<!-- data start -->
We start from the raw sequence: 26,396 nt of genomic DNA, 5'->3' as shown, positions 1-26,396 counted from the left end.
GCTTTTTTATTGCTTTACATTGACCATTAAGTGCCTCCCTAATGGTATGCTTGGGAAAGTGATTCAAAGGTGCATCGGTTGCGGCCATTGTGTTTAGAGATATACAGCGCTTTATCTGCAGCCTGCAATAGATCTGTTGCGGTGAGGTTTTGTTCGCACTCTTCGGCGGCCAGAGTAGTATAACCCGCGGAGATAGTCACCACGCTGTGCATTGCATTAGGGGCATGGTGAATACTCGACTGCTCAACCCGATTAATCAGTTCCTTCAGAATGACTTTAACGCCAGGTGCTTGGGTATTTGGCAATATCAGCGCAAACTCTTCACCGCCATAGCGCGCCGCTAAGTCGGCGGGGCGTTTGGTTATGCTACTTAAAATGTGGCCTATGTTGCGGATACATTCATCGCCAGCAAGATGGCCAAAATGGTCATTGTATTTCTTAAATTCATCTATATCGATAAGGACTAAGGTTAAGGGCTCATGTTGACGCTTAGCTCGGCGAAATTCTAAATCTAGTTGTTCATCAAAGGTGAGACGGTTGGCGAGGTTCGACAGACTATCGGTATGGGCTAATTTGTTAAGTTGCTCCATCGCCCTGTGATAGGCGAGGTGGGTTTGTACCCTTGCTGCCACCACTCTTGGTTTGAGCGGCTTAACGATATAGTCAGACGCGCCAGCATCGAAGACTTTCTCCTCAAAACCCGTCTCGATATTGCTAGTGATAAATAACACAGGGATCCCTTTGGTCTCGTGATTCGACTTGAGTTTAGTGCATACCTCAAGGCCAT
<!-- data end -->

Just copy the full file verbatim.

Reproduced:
We start from the raw sequence: 26,396 nt of genomic DNA, 5'->3' as shown, positions 1-26,396 counted from the left end.
GCTTTTTTATTGCTTTACATTGACCATTAAGTGCCTCCCTAATGGTATGCTTGGGAAAGTGATTCAAAGGTGCATCGGTTGCGGCCATTGTGTTTAGAGATATACAGCGCTTTATCTGCAGCCTGCAATAGATCTGTTGCGGTGAGGTTTTGTTCGCACTCTTCGGCGGCCAGAGTAGTATAACCCGCGGAGATAGTCACCACGCTGTGCATTGCATTAGGGGCATGGTGAATACTCGACTGCTCAACCCGATTAATCAGTTCCTTCAGAATGACTTTAACGCCAGGTGCTTGGGTATTTGGCAATATCAGCGCAAACTCTTCACCGCCATAGCGCGCCGCTAAGTCGGCGGGGCGTTTGGTTATGCTACTTAAAATGTGGCCTATGTTGCGGATACATTCATCGCCAGCAAGATGGCCAAAATGGTCATTGTATTTCTTAAATTCATCTATATCGATAAGGACTAAGGTTAAGGGCTCATGTTGACGCTTAGCTCGGCGAAATTCTAAATCTAGTTGTTCATCAAAGGTGAGACGGTTGGCGAGGTTCGACAGACTATCGGTATGGGCTAATTTGTTAAGTTGCTCCATCGCCCTGTGATAGGCGAGGTGGGTTTGTACCCTTGCTGCCACCACTCTTGGTTTGAGCGGCTTAACGATATAGTCAGACGCGCCAGCATCGAAGACTTTCTCCTCAAAACCCGTCTCGATATTGCTAGTGATAAATAACACAGGGATCCCTTTGGTCTCGTGATTCGACTTGAGTTTAGTGCATACCTCAAGGCCAT